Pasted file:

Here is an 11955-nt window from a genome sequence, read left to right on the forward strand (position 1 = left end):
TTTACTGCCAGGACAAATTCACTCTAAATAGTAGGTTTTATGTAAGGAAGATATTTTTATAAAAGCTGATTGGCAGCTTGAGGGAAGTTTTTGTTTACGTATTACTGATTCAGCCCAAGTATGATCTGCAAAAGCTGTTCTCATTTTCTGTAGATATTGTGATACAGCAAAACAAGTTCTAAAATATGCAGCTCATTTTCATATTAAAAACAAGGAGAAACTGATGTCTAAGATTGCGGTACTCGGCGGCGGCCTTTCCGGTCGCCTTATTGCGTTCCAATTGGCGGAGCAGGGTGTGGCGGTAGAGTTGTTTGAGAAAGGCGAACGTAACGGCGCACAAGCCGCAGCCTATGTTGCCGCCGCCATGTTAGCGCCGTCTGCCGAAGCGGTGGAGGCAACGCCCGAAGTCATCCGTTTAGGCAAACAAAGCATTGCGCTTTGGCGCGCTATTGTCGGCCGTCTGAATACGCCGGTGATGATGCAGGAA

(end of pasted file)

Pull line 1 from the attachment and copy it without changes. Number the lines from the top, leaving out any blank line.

Here is an 11955-nt window from a genome sequence, read left to right on the forward strand (position 1 = left end):